* Bridgestone chases Indonesian grade; RSS reported traded
* Prices higher after rally in TOCOM
* Market ignores anti-government protests in Thailand
By Lewa Pardomuan
SINGAPORE, Dec 4 Bridgestone Corp, the world's largest tyre maker, bought Indonesian rubber for nearby delivery while other grades were also traded at higher prices this week following a rally in benchmark Tokyo futures, dealers said on Wednesday.
Anti-government protests in main producer Thailand have had no impact on rubber trading so far, and dealers showed little interest in a call by a group of Indonesian exporters to cut output next year to support prices.
Indonesia's SIR20 was sold to Bridgestone at 105.25 U.S. cents a pound ($2.32 a kg) late on Tuesday. Last week, the grade was sold to unspecified buyers at 103 and 103.50 U.S. cents a pound.
Thai RSS3 was reported sold to Bridgestone at $2.54 a kg for February delivery, higher than $2.49 last week. Another Thai grade, STR20, was offered at $2.40 a kg, unchanged from last week, and with no reports of deals.
"I have to say the Thai grades are not so active, but there are bits and pieces of deals. I heard that Bridgestone bought some quantity of RSS, but I can't verify it," said a dealer in Thailand.
"I haven't heard of any disruptions in trading activity because of the protests."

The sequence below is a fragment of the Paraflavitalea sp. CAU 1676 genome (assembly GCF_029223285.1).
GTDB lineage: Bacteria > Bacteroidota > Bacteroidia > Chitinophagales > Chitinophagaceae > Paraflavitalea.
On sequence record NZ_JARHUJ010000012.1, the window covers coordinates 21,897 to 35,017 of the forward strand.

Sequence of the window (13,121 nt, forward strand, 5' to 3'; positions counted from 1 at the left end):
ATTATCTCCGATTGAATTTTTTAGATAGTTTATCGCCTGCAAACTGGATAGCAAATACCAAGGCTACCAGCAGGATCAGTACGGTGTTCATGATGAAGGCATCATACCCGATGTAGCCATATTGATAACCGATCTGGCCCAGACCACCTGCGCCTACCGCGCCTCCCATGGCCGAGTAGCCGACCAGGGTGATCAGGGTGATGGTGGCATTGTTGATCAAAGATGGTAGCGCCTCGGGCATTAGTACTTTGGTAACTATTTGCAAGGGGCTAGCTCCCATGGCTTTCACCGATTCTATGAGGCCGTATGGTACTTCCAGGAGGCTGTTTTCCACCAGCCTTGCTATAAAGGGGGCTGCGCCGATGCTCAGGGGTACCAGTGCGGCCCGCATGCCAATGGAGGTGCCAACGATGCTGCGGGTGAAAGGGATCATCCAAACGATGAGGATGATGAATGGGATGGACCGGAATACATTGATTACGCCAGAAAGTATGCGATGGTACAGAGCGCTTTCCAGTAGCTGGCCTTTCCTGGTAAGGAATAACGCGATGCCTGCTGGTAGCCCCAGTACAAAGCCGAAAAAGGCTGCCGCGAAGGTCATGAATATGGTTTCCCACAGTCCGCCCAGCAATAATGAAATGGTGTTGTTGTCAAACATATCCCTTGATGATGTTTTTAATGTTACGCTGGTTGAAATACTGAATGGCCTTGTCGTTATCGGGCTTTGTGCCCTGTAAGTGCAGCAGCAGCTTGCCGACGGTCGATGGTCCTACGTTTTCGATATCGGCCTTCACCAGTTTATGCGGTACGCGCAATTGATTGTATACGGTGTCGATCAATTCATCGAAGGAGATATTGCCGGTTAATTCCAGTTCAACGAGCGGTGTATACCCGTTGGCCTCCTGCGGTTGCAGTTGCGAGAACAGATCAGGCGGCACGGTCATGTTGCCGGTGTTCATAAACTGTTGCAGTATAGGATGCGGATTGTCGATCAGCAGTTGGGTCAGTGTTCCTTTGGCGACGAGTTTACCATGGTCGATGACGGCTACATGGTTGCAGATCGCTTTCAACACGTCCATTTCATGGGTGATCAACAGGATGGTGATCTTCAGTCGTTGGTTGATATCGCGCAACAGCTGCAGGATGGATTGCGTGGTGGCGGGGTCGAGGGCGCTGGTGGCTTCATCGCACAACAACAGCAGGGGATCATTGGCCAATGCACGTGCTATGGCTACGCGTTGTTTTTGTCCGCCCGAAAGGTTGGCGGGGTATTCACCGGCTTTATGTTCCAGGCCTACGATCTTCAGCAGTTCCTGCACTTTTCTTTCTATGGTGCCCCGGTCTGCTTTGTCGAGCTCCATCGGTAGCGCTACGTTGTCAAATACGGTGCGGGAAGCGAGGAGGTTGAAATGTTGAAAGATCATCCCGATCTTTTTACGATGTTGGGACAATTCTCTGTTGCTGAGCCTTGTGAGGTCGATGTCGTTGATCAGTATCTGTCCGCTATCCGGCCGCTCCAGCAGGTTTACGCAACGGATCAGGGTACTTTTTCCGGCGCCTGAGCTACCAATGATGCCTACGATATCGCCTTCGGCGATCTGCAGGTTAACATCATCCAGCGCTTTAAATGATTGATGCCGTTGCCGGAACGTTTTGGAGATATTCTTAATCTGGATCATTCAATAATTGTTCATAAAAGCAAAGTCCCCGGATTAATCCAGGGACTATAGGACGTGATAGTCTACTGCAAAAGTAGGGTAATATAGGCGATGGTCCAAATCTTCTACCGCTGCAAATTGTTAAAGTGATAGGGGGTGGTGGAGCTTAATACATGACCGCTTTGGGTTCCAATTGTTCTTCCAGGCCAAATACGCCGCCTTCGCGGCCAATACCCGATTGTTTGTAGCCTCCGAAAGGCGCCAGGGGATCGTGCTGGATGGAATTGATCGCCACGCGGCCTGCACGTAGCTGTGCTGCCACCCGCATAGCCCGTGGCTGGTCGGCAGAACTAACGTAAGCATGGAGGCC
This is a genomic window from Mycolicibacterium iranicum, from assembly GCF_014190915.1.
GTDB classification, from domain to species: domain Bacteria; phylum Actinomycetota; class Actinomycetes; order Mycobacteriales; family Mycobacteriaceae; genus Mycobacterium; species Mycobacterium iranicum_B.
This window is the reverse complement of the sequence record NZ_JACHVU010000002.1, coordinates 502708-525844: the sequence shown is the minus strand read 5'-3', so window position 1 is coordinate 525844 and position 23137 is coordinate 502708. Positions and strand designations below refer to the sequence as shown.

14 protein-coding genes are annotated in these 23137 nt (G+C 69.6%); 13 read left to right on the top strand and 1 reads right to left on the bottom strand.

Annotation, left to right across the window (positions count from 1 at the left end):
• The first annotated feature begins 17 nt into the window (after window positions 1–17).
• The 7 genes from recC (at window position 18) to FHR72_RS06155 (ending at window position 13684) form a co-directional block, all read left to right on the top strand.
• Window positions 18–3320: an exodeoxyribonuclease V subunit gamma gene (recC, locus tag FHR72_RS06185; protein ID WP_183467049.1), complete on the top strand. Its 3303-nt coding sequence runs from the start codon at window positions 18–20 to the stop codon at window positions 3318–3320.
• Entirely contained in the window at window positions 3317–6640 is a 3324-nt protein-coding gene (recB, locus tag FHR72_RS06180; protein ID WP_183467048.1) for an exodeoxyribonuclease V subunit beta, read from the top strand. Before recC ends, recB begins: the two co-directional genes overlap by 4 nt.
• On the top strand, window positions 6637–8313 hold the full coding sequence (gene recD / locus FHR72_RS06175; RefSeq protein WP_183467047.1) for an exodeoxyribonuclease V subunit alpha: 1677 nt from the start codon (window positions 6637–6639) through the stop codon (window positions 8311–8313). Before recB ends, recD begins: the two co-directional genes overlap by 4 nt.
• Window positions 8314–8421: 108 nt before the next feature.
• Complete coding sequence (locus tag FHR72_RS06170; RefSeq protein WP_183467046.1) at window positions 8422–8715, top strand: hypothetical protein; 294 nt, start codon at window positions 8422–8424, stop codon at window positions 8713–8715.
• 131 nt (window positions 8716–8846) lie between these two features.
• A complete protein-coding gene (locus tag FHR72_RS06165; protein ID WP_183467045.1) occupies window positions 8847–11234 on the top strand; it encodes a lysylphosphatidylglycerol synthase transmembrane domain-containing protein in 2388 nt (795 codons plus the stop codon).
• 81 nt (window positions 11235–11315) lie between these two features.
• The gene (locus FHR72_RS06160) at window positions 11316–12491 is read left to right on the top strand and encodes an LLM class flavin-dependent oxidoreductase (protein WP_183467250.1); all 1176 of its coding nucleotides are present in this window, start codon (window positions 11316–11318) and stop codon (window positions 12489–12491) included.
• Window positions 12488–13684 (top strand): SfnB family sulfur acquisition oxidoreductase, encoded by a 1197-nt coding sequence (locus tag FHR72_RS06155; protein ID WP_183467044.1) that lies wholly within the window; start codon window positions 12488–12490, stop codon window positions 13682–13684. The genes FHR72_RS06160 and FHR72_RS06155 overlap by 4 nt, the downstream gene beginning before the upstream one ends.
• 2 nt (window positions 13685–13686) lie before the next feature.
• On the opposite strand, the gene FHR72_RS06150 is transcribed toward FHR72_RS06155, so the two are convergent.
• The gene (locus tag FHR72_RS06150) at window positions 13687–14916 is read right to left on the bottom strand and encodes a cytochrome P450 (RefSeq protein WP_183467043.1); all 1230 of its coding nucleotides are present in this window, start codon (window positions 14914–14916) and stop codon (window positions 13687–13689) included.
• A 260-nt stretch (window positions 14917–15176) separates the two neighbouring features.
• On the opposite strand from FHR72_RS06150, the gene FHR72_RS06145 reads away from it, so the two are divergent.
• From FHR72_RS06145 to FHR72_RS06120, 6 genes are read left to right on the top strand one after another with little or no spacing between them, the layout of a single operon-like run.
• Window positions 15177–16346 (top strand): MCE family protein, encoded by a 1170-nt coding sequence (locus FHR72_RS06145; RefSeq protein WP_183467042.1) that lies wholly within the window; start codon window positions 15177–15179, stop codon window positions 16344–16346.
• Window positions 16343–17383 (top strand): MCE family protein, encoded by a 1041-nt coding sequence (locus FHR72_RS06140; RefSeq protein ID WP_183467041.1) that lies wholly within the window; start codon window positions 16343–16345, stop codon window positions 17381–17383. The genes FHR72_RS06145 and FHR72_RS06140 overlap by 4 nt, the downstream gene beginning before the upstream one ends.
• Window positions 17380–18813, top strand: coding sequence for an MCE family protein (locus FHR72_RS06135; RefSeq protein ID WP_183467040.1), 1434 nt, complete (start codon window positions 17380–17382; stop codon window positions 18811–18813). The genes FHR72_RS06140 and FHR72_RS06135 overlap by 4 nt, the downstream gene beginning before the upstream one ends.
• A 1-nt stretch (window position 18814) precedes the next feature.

Protesters in Thailand trying to bring down the government rallied at national police headquarters on Wednesday and their leader said the fight would go on despite efforts to defuse the crisis.
Thailand's military, which has staged or attempted 18 coups in the past 80 years, has kept its distance from the latest turmoil and the navy chief said on Wednesday he and his top armed forces colleagues had ruled out intervening as the situation was returning to normal.
Rubber futures on Tokyo Commodity Exchange (TOCOM), which set the tone for physical prices, shrugged off the violent protests. The most active May contract rallied to its highest in more than two months this week due to encouraging economic data from main consumer China.
The May contract added 1.1 yen a kg to 275 yen, within sight of Monday's peak of 276.8 yen.
"Some Chinese friends just told me recently that China will stockpile rubber again. But I guess this is only hearsay," said a dealer in Singapore, who trades Indonesia and Malaysian grades.
Malaysia's SMR20 was traded at $2.43 a kg for February delivery, higher than $2.36 and $2.37 a kg last week.
Many dealers have discounted talk that China may buy more rubber for state reserves after buying 54,000 tonnes of RSS grade in late October.
Dealers expect tyre grades to track movements in Tokyo futures next week.
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